Pakistan and Russia have begun cooperating on energy and military matters.
Pakistani prime minister Yousuf Raza Gilani called Vladimir Putin to congratulate him after his electoral victory and invited him to visit Islamabad later this year, which Putin agreed to. It would be the first visit to Pakistan, a Cold War rival, by a Russian leader.
This comes on the heel of a growing rift between Pakistan and its longtime patron, the United States, which has seen it diversify its allies in the region, most notably China as of late. In the last year, there have been growing contacts (high level visits) between the two nuclear powers, concentrating on regional security and economic investment.
Most notably is Pakistan’s purchase of fifty JF-17 Thunder fighter planes from China, which use a Russian engine (thus requiring Russia’s approval), the proposed construction of the Trans-Afghanistan Pipeline that will bring natural gas from Turkmenistan through Afghanistan to the subcontinent and a state of the art coal and natural gas complex in the Sindh.
In response to growing American ties with India (Russia has maintained its close ties with India as well), including joint military exercises in the Rajasthan desert, there is a ongoing discussion between the military brass of both powers to begin greater military cooperation. Pakistan, desperate for energy, has also begun negotiations with Iran over a proposed natural gas pipeline, which would bring sanctions against it from the United States.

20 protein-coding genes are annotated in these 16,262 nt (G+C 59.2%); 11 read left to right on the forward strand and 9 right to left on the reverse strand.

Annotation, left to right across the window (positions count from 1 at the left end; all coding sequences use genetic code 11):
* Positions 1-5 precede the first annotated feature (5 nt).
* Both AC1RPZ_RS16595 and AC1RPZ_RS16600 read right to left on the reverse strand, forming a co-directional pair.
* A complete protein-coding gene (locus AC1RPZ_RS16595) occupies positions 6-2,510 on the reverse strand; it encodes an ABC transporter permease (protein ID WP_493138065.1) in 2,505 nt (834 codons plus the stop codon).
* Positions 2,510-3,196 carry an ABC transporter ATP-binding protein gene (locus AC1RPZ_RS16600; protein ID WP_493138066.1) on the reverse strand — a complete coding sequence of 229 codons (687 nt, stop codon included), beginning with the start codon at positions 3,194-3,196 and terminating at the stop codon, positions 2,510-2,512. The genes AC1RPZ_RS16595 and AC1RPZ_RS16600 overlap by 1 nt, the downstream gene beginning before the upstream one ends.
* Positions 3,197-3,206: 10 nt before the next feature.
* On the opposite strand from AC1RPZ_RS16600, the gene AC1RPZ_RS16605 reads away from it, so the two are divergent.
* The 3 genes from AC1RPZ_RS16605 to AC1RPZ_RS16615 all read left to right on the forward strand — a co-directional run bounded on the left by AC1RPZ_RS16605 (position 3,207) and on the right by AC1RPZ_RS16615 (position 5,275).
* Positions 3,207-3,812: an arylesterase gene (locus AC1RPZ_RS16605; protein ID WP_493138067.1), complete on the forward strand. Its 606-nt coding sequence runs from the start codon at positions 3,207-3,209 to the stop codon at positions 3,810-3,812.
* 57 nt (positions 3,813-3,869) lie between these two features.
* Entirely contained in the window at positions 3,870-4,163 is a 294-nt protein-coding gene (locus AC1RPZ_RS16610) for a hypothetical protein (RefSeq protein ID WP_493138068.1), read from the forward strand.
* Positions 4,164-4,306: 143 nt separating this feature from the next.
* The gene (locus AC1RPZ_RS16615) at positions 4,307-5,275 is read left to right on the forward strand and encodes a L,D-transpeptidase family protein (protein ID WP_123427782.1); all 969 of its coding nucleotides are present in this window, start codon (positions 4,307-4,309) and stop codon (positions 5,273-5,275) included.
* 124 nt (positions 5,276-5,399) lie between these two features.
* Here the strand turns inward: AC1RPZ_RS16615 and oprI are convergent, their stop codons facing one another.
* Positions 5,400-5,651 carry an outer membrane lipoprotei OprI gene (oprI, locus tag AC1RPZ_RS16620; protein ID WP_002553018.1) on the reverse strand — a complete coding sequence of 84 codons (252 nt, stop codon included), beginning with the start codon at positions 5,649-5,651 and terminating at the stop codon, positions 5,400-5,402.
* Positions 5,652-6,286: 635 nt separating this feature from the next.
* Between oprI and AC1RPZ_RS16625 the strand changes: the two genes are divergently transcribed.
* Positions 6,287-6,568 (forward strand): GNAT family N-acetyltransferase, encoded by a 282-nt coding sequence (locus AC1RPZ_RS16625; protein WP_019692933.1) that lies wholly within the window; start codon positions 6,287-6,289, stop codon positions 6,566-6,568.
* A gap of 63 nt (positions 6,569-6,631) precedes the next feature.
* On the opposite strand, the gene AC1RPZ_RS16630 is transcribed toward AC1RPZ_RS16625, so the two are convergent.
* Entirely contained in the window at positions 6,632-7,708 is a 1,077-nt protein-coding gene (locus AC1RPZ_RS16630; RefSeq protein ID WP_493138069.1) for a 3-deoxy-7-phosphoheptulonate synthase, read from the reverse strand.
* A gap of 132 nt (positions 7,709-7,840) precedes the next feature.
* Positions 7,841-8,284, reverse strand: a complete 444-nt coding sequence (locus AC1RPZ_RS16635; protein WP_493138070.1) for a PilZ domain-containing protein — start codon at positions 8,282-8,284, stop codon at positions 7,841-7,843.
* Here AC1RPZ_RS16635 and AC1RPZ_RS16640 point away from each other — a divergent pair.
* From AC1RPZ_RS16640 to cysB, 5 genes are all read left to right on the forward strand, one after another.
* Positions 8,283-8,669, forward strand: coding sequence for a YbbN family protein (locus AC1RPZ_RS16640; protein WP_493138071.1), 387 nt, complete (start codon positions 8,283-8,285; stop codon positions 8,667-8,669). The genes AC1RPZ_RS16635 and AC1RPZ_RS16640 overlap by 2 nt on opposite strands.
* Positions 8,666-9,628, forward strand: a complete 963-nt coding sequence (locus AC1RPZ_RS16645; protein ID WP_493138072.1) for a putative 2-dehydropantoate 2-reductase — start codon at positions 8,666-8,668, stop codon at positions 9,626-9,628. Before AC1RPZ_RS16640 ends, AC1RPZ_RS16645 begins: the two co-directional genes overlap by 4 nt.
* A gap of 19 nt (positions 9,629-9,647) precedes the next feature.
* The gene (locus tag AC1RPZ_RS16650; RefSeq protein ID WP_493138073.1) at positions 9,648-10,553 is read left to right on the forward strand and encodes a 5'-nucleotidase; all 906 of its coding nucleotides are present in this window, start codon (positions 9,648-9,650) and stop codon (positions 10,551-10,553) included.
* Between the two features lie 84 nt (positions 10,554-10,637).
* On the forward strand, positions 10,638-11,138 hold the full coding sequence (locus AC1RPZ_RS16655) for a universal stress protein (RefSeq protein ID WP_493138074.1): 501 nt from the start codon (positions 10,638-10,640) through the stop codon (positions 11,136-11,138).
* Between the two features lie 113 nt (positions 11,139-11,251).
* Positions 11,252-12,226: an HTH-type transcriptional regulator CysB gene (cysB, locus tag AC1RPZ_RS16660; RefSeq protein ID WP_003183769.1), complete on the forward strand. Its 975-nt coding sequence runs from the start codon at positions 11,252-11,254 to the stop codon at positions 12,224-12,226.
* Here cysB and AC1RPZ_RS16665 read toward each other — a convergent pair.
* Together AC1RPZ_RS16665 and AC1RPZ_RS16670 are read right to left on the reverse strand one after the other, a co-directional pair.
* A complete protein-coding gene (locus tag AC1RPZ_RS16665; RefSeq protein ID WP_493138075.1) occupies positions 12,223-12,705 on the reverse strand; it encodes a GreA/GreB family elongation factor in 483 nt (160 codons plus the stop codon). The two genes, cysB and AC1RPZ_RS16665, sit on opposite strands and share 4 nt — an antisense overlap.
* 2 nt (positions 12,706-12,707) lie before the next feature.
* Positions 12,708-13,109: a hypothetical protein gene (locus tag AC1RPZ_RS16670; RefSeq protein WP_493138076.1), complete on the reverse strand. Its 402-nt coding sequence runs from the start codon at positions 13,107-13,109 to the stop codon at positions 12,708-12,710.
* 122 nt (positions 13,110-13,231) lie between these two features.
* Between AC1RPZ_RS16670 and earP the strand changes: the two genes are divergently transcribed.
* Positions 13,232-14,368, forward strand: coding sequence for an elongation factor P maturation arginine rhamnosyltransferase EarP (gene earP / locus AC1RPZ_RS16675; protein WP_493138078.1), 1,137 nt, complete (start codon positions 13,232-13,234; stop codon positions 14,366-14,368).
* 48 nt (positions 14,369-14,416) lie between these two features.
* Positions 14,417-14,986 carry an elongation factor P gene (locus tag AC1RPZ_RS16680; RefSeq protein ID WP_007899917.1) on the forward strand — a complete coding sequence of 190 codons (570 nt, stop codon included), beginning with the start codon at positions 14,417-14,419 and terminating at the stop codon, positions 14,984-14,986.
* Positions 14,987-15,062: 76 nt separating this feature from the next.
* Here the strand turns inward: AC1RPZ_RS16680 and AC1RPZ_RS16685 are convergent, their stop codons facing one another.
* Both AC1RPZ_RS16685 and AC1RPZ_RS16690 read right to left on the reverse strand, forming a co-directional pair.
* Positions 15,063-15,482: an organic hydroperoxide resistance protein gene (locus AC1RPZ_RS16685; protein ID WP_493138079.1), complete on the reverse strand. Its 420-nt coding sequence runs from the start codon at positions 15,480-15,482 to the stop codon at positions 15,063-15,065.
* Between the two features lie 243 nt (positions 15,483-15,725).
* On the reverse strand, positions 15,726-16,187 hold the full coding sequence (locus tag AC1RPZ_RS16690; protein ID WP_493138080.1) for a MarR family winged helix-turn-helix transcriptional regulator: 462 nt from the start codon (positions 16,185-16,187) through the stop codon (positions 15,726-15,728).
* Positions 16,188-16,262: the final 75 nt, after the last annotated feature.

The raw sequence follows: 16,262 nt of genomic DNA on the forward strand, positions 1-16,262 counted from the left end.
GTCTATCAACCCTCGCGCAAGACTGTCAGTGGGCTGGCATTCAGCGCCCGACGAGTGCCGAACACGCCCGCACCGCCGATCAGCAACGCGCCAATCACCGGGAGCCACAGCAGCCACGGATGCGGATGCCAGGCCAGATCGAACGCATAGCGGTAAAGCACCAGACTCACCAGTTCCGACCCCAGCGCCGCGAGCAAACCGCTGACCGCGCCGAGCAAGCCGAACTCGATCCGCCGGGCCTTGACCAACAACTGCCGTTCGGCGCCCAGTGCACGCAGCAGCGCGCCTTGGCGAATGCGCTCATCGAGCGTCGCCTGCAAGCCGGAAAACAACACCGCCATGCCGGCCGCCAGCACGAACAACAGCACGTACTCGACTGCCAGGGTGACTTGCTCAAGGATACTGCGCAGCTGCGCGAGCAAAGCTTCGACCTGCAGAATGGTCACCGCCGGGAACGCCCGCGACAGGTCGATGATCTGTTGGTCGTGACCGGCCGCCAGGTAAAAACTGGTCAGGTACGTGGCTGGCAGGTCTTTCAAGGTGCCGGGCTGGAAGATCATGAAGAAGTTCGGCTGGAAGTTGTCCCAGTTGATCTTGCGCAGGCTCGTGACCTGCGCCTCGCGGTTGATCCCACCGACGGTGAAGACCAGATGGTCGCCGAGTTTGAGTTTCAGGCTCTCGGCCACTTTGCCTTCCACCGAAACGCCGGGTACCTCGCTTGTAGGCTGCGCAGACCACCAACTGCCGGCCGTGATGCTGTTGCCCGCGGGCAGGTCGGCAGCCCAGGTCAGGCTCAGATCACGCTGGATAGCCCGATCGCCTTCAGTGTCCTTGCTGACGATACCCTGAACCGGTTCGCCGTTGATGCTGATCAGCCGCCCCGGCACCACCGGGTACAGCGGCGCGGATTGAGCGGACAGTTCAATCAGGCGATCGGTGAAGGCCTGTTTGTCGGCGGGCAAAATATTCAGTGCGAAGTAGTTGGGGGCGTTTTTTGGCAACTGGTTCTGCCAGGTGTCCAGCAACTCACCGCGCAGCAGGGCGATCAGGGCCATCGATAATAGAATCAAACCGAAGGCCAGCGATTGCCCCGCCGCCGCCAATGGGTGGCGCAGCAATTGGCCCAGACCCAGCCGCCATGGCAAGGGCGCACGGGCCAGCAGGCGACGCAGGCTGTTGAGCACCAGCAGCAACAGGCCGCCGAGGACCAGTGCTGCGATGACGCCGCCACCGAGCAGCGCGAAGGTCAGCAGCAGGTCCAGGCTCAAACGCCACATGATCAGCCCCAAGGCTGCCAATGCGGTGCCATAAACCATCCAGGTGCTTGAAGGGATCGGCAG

Pakistan’s move toward Russia isn’t working like it used to.
During the Cold War, the fear that Moscow would march through Afghanistan and to Pakistan was a staple of Western planning nightmares. Peter the Great’s advice to seek ports useable all year has been a constant feature of Russian foreign policy for centuries and has just as consistently been opposed by the major naval power of the day. Today, a Russian-Pakistan entente doesn’t even elicit American comment, much less opposition.
Russia is always looking for more energy consumers and Pakistan has a large domestic market. In addition, the jet fighters Pakistan is looking to purchase would provide jobs and profit
On Pakistan’s side, Russia would be another world power they have as an ally of sorts. The energy supply from the potential TAPI pipelines would help stabilize the domestic economy and thus the political situation.
Wikistrat Bottom Lines
- Russia gains a new consumer of energy resources and military hardware which would be worth billions of dollars.
- Pakistan can improve relations with another world power while diversifying its energy supply.
- Russia has a contentious relationship with European nations which purchase energy via its pipeline. This could easily occur with Pakistan once the TAPI is built.
- The United States may disprove of Pakistan’s growing relationship with Russia so these deals must remain relatively quiet in order to continue lest anti-Pakistan sentiment grow in the United States and risk decreasing foreign aid.
Kathryn Basinsky, T. Michael Lutas, Lennea Mueller, Steven Robinson and Abe Schreier contributed to this analysis.